Azure Active Directory (Azure AD) is Microsoft’s enterprise cloud-based identity and access management (IAM) solution. Azure AD is the backbone of the Office 365 system, and it can sync with on-premise Active Directory and provide authentication to other cloud-based systems via OAuth.
During the 2020 pandemic, Microsoft Teams saw a drastic 70% increase in daily Teams users in a single month. While it is unclear how many of those users are net new to Azure AD, we can assume that the 2020 pandemic jump-started both adoption and implementation of Azure AD to meet the demands of a remote workforce.
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It’s week eleventeen of the pandemic at the time of this writing, and it seems more likely that enterprises won’t be returning the way things were in the before times. Sysadmins dealing with hybrid cloud environments should understand how Azure AD works, and most importantly, how to keep our data safe in this cloud-first world without the luxury of a secure perimeter.
What is Windows Active Directory?
Windows Active Directory (AD) is Microsoft’s predecessor to Azure AD. Microsoft released Active Directory in Windows 2000 server, and it became a standard for enterprise identity management.
Active Directory lives on-premise in servers called Domain Controllers (DC). Each DC contains a catalog of users and computers that are authorized to access resources on the network. Users authenticate to DCs via Kerberos or NTLM authentication.
AD security is one of our favorite topics because many attacks the Varonis Incident Response team researches involve AD at some point in the cyber kill chain. It could be a simple brute force attack to crack an old NTLM password or a privilege escalation attempt to take over an administrator account. AD security has been the topic of many conference talks and we even wrote a comprehensive guide to pen testing your AD environment to ensure its resilience to common off-the-shelf attacks.
Any conversation about Azure AD has to mention AD classic, and we will explain why further along in the blog.
Difference Between Windows and Azure AD
Azure AD and Windows AD are both created by Microsoft, and they are both IAM systems, but that’s pretty much where the comparisons stop. They are fundamentally different systems that exist in an interconnected enterprise environment.
Azure Active Directory
- REST APIs: Azure AD uses Representational State Transfer (REST) APIs to support communication to other web-based services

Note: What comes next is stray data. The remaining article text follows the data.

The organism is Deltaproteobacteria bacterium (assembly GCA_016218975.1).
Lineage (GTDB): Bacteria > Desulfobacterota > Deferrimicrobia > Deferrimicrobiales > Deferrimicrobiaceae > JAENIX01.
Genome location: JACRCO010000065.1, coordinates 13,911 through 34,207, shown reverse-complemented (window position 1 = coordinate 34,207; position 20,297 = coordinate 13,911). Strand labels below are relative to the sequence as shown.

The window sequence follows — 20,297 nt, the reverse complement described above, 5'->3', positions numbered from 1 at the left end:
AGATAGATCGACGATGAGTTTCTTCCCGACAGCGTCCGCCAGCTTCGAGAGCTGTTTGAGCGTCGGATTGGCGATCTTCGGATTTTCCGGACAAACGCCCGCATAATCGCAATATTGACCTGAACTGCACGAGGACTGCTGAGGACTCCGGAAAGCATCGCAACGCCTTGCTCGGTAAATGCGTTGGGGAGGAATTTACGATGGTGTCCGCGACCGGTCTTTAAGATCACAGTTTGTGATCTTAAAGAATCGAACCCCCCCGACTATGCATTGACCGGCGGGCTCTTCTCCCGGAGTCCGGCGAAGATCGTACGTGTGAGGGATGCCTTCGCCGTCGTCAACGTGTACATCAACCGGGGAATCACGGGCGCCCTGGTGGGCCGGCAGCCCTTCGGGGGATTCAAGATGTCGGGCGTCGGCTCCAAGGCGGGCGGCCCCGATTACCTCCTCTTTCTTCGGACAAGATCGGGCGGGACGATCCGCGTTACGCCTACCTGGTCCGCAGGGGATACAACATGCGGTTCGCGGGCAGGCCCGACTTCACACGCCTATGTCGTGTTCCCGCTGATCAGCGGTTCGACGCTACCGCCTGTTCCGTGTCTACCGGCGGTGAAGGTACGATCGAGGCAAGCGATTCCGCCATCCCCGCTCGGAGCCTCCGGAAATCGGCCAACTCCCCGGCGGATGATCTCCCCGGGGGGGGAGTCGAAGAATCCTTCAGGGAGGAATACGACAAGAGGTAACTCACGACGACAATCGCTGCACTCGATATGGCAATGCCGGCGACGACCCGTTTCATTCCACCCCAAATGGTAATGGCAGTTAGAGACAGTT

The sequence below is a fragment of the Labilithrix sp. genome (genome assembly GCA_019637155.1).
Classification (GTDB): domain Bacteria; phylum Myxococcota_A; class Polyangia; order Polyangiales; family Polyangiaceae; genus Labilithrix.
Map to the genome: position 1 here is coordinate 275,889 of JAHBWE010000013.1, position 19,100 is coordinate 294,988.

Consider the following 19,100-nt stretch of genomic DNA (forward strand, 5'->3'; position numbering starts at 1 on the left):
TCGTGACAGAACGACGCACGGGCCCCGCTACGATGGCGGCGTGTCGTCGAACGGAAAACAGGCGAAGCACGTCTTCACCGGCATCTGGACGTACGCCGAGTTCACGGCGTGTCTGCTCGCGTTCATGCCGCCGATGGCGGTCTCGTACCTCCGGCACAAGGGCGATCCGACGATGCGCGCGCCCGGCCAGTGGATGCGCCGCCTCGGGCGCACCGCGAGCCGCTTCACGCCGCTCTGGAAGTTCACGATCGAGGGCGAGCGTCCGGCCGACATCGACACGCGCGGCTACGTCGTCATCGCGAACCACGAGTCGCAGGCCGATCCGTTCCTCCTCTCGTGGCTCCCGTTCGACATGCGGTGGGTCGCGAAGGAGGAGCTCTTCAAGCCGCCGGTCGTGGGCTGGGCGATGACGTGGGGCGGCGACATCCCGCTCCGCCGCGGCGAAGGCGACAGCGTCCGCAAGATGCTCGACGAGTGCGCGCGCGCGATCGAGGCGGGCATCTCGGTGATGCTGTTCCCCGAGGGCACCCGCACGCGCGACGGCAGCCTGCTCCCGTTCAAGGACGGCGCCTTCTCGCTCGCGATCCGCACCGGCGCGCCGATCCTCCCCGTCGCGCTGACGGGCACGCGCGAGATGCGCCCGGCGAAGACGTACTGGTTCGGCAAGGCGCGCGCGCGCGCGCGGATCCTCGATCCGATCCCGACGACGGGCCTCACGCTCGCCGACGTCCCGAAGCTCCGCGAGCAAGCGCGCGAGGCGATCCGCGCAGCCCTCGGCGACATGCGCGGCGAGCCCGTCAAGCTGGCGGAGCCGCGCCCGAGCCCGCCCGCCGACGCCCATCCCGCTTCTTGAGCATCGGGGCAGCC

- Authentication: Azure AD uses cloud-based authentication protocols like OAuth2, SAML, and WS-Security for user authentication
- Network Organization: Each Azure AD instance is called a “tenant” which is a flat structure of users and groups
- Entitlement Management: Admins organize users into groups, and then give groups access to apps and resources
- Devices: Azure AD provides mobile device management with Microsoft Intune
- Desktops: Windows desktops can join Azure AD with Microsoft Intune
- Servers: Azure AD uses Azure AD Domain Services to manage servers that live in the Azure cloud virtual machine environment
Windows Active Directory
- LDAP: Windows AD uses Lightweight Directory Access Protocol (LDAP) to pass data between clients and servers and DCs.
- Authentication: Windows AD uses Kerberos and NTLM to validate user credentials
- Network Organization: Windows AD is organized into Organizational Units, Domains, and Forests
- Entitlement Management: Admins or data owners assign users to groups, and those groups have access to resources on the network
- Devices: Windows AD does not manage mobile devices
- Desktops: Desktops joined to Windows AD are governed by Group Policy (GPOs)
- Servers: Servers in Windows AD are managed and governed by GPOs or other on-premise server management system
The answer to the question, “so which one do I use?” is probably both. If you are running an established enterprise network, you most likely already have Windows AD, and you are adding Azure AD to manage your cloud infrastructure.
If you are starting a brand new organization from scratch, Azure AD could meet all of your needs, especially if you plan on using an entirely cloud-based infrastructure.
The other question you might ask is “which one is harder to configure than the other?” And I would say that neither one is more or less configurable than the other, and neither one is more or less secure than the other. Both systems require a qualified expert to manage and protect your network for companies larger than 100 users or so. Smaller shops will find Azure AD easier to manage overall.
Azure AD Connect for Hybrid Deployments
Azure AD Connect is Microsoft’s solution to enable hybrid Windows AD and Azure AD deployments. Azure AD Connect syncs data between the on-premise DCs and the cloud.